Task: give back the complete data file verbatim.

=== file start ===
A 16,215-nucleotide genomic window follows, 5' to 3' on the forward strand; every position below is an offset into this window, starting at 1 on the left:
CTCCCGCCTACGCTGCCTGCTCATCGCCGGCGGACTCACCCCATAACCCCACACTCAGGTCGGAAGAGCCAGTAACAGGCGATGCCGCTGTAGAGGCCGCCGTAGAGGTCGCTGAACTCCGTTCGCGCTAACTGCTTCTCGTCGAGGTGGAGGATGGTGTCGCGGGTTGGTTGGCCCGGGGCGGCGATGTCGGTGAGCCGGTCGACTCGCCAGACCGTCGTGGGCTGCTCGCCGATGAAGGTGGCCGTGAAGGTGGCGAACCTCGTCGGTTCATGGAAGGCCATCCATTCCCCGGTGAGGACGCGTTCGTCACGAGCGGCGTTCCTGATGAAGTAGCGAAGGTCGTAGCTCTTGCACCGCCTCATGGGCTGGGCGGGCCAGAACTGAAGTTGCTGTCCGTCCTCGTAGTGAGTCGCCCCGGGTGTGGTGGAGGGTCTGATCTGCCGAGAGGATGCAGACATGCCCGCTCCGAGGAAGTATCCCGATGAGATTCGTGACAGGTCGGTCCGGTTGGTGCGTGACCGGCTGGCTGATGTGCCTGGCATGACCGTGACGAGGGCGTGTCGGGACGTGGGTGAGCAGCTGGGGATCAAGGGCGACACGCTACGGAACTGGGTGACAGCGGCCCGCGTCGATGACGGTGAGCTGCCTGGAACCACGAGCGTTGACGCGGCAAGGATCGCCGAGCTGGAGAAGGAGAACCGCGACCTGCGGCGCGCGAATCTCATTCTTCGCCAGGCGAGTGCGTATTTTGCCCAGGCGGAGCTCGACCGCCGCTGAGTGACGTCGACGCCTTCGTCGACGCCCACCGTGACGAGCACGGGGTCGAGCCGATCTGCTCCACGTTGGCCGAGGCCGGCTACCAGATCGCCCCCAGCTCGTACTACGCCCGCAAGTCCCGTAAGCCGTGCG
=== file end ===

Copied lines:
A 16,215-nucleotide genomic window follows, 5' to 3' on the forward strand; every position below is an offset into this window, starting at 1 on the left:
CTCCCGCCTACGCTGCCTGCTCATCGCCGGCGGACTCACCCCATAACCCCACACTCAGGTCGGAAGAGCCAGTAACAGGCGATGCCGCTGTAGAGGCCGCCGTAGAGGTCGCTGAACTCCGTTCGCGCTAACTGCTTCTCGTCGAGGTGGAGGATGGTGTCGCGGGTTGGTTGGCCCGGGGCGGCGATGTCGGTGAGCCGGTCGACTCGCCAGACCGTCGTGGGCTGCTCGCCGATGAAGGTGGCCGTGAAGGTGGCGAACCTCGTCGGTTCATGGAAGGCCATCCATTCCCCGGTGAGGACGCGTTCGTCACGAGCGGCGTTCCTGATGAAGTAGCGAAGGTCGTAGCTCTTGCACCGCCTCATGGGCTGGGCGGGCCAGAACTGAAGTTGCTGTCCGTCCTCGTAGTGAGTCGCCCCGGGTGTGGTGGAGGGTCTGATCTGCCGAGAGGATGCAGACATGCCCGCTCCGAGGAAGTATCCCGATGAGATTCGTGACAGGTCGGTCCGGTTGGTGCGTGACCGGCTGGCTGATGTGCCTGGCATGACCGTGACGAGGGCGTGTCGGGACGTGGGTGAGCAGCTGGGGATCAAGGGCGACACGCTACGGAACTGGGTGACAGCGGCCCGCGTCGATGACGGTGAGCTGCCTGGAACCACGAGCGTTGACGCGGCAAGGATCGCCGAGCTGGAGAAGGAGAACCGCGACCTGCGGCGCGCGAATCTCATTCTTCGCCAGGCGAGTGCGTATTTTGCCCAGGCGGAGCTCGACCGCCGCTGAGTGACGTCGACGCCTTCGTCGACGCCCACCGTGACGAGCACGGGGTCGAGCCGATCTGCTCCACGTTGGCCGAGGCCGGCTACCAGATCGCCCCCAGCTCGTACTACGCCCGCAAGTCCCGTAAGCCGTGCG